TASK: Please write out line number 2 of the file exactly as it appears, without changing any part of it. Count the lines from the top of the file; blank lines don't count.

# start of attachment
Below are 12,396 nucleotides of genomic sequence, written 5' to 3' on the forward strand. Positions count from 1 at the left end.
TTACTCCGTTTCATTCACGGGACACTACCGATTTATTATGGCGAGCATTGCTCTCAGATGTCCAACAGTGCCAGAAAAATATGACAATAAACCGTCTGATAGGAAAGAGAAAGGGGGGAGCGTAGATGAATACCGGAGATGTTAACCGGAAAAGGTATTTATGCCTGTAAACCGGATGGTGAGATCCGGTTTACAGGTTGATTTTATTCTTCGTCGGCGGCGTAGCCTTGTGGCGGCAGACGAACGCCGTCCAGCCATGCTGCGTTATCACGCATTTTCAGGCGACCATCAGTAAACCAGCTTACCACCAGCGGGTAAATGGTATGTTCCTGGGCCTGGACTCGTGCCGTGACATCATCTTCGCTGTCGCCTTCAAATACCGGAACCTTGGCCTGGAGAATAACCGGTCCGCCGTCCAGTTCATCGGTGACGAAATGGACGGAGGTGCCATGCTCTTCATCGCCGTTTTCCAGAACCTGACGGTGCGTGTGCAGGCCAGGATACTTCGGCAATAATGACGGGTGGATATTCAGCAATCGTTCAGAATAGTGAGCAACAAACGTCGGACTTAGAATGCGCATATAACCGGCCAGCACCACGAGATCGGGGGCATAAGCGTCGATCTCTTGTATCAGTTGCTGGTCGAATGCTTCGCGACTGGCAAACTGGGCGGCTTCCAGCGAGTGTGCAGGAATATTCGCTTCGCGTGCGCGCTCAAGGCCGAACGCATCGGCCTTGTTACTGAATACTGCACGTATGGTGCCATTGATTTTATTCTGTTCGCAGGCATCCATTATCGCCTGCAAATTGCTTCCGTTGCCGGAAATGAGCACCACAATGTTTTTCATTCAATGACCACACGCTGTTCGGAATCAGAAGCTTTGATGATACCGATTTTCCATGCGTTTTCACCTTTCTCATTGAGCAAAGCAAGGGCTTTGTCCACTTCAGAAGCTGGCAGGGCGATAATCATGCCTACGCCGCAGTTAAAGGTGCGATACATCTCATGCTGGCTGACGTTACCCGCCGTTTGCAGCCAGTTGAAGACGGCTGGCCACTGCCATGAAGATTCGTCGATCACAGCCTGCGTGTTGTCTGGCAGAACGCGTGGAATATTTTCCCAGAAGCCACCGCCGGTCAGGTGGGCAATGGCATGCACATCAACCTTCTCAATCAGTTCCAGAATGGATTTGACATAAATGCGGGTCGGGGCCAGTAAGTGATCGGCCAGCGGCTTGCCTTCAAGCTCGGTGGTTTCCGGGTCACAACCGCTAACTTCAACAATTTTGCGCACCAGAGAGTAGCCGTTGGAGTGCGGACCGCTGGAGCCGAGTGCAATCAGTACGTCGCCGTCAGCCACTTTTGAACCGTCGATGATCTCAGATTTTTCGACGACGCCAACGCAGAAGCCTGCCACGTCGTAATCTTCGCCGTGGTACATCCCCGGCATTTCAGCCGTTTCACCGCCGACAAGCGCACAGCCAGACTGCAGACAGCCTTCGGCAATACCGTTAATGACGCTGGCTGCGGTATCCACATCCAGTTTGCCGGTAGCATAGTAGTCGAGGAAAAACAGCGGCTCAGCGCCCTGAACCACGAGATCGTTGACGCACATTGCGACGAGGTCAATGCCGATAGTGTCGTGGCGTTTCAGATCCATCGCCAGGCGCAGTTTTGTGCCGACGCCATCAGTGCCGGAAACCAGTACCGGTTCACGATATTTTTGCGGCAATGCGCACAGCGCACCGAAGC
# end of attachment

TTACTCCGTTTCATTCACGGGACACTACCGATTTATTATGGCGAGCATTGCTCTCAGATGTCCAACAGTGCCAGAAAAATATGACAATAAACCGTCTGATAGGAAAGAGAAAGGGGGGAGCGTAGATGAATACCGGAGATGTTAACCGGAAAAGGTATTTATGCCTGTAAACCGGATGGTGAGATCCGGTTTACAGGTTGATTTTATTCTTCGTCGGCGGCGTAGCCTTGTGGCGGCAGACGAACGCCGTCCAGCCATGCTGCGTTATCACGCATTTTCAGGCGACCATCAGTAAACCAGCTTACCACCAGCGGGTAAATGGTATGTTCCTGGGCCTGGACTCGTGCCGTGACATCATCTTCGCTGTCGCCTTCAAATACCGGAACCTTGGCCTGGAGAATAACCGGTCCGCCGTCCAGTTCATCGGTGACGAAATGGACGGAGGTGCCATGCTCTTCATCGCCGTTTTCCAGAACCTGACGGTGCGTGTGCAGGCCAGGATACTTCGGCAATAATGACGGGTGGATATTCAGCAATCGTTCAGAATAGTGAGCAACAAACGTCGGACTTAGAATGCGCATATAACCGGCCAGCACCACGAGATCGGGGGCATAAGCGTCGATCTCTTGTATCAGTTGCTGGTCGAATGCTTCGCGACTGGCAAACTGGGCGGCTTCCAGCGAGTGTGCAGGAATATTCGCTTCGCGTGCGCGCTCAAGGCCGAACGCATCGGCCTTGTTACTGAATACTGCACGTATGGTGCCATTGATTTTATTCTGTTCGCAGGCATCCATTATCGCCTGCAAATTGCTTCCGTTGCCGGAAATGAGCACCACAATGTTTTTCATTCAATGACCACACGCTGTTCGGAATCAGAAGCTTTGATGATACCGATTTTCCATGCGTTTTCACCTTTCTCATTGAGCAAAGCAAGGGCTTTGTCCACTTCAGAAGCTGGCAGGGCGATAATCATGCCTACGCCGCAGTTAAAGGTGCGATACATCTCATGCTGGCTGACGTTACCCGCCGTTTGCAGCCAGTTGAAGACGGCTGGCCACTGCCATGAAGATTCGTCGATCACAGCCTGCGTGTTGTCTGGCAGAACGCGTGGAATATTTTCCCAGAAGCCACCGCCGGTCAGGTGGGCAATGGCATGCACATCAACCTTCTCAATCAGTTCCAGAATGGATTTGACATAAATGCGGGTCGGGGCCAGTAAGTGATCGGCCAGCGGCTTGCCTTCAAGCTCGGTGGTTTCCGGGTCACAACCGCTAACTTCAACAATTTTGCGCACCAGAGAGTAGCCGTTGGAGTGCGGACCGCTGGAGCCGAGTGCAATCAGTACGTCGCCGTCAGCCACTTTTGAACCGTCGATGATCTCAGATTTTTCGACGACGCCAACGCAGAAGCCTGCCACGTCGTAATCTTCGCCGTGGTACATCCCCGGCATTTCAGCCGTTTCACCGCCGACAAGCGCACAGCCAGACTGCAGACAGCCTTCGGCAATACCGTTAATGACGCTGGCTGCGGTATCCACATCCAGTTTGCCGGTAGCATAGTAGTCGAGGAAAAACAGCGGCTCAGCGCCCTGAACCACGAGATCGTTGACGCACATTGCGACGAGGTCAATGCCGATAGTGTCGTGGCGTTTCAGATCCATCGCCAGGCGCAGTTTTGTGCCGACGCCATCAGTGCCGGAAACCAGTACCGGTTCACGATATTTTTGCGGCAATGCGCACAGCGCACCGAAGC